Even on bumpy roads, the Citroen's suspension does a good job of smoothing out the surface and keeping the occupants comfortable. And the interior remains quiet and relaxing when you get up to speed on the motorway. Go for the top-of-the-range model and you'll get luxurious extras such as an electrically extendable leg rest on the front seats.
Practicality & boot space
Big boot and generously sized rear seats are perfect for families
The Citroen C4 Picasso has a pretty small glovebox as a result of the car's conversion from left to right-hand drive. But in almost every other respect, the Citroen is a very practical car, offering plenty of other useful storage areas.
In the back, the MPV has three individual seats and a flat floor, so there's plenty of space for the middle passenger's feet and there should be more than enough head and legroom for everyone. All the back seats recline for extra comfort, and on Exclusive models they also slide forwards and backwards so you can vary legroom and boot space to suit your needs. The Picasso has ISOFIX child-seat mounts on all three rear seats, which is particularly useful if you have three young children.
The excellent rear-seat flexibility doesn't come at the expense of boot space, where the Picasso leads its class. With all the seats in place, it offers 537 litres of luggage capacity, which extends to 1,851 litres with all the seats down. The two highest-spec models have an electrically operated bootlid, but all C4 Picasso's feature a flat boot floor and no load lip, so sliding heavy items in the back is very easy.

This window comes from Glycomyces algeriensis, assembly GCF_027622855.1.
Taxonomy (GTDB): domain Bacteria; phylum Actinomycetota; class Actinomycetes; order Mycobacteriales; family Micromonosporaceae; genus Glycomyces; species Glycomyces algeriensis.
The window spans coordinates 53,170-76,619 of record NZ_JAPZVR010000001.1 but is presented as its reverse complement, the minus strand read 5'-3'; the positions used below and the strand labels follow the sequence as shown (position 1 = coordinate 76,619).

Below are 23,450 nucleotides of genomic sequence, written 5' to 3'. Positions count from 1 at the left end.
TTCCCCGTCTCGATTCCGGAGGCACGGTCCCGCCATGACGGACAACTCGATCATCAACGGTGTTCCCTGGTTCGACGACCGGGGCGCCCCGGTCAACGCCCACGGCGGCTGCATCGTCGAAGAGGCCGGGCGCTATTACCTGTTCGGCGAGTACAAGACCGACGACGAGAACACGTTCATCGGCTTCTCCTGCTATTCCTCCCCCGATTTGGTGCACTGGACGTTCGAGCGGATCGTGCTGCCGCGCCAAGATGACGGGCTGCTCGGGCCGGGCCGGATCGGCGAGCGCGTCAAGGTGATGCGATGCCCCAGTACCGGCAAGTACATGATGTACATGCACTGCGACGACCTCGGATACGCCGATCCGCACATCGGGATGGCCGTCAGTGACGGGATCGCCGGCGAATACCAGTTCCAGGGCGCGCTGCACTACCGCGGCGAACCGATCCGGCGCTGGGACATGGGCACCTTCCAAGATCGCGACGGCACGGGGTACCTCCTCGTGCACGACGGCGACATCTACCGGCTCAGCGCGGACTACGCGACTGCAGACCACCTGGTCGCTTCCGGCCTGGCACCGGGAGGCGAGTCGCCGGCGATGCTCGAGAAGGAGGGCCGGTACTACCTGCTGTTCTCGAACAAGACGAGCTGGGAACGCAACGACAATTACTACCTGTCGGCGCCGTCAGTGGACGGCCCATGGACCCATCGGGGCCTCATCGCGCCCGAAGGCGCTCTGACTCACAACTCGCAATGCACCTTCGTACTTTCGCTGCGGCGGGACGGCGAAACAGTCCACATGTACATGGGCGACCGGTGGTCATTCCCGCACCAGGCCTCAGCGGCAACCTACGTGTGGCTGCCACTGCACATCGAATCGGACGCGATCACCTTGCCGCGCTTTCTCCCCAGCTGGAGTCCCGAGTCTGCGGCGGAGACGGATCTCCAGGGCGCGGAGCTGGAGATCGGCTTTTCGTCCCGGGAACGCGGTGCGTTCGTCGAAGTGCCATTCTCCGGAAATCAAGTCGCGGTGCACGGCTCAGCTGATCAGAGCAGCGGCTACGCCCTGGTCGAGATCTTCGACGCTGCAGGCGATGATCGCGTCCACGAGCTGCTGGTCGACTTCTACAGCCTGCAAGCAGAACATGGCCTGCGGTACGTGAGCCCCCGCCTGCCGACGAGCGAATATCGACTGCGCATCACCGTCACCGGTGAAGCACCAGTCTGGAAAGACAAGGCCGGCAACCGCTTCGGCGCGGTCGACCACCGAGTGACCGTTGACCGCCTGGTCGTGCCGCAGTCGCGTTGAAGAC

Reliability & safety
Reliability should be about average
Build quality is something of a weak spot for Citroen, but it's hard to pass definitive judgment on the C4 Picasso because it didn't feature in our Driver Power 2014 owner satsifaction survey. It does feel well put together on the inside, though, with plenty of soft-touch plastics that exude a high-quality feel. Dodgy electronics are a particular sore point for French-built cars and unfortunately there's plenty to go wrong on that front in the Picasso.
There's not much solace to be found in the car's warranty, either, as its three-year/60,000-mile cover looks distinctly average when compared to the seven years of cover you get on a Kia, for example. You can buy 12 months' extra cover – provided the car has not exceeded 120,000 miles.
Safety is good, as the MPV is equipped with numerous airbags, electronic stability control and was awarded five stars when it was crash-tested by Euro NCAP. Spend extra and you can get all manner of extra safety kit including a lane departure warning system and active cruise control.
Price, value for money & options
Competitive pricing and a generous equipment list add up to good value
Whichever C4 Picasso you go for, you'll get a useful amount of kit. Even the basic VTR model has a seven-inch touchscreen, air-conditioning and electric windows. Exclusive+ models add sat nav, a huge 12-inch hi-def display and leather seats.
Citroen's poor record for reliability means the C4 Picasso won't hold its value as well as something like a Volkswagen, although it's still a new model and is likely to prove popular for some years to come.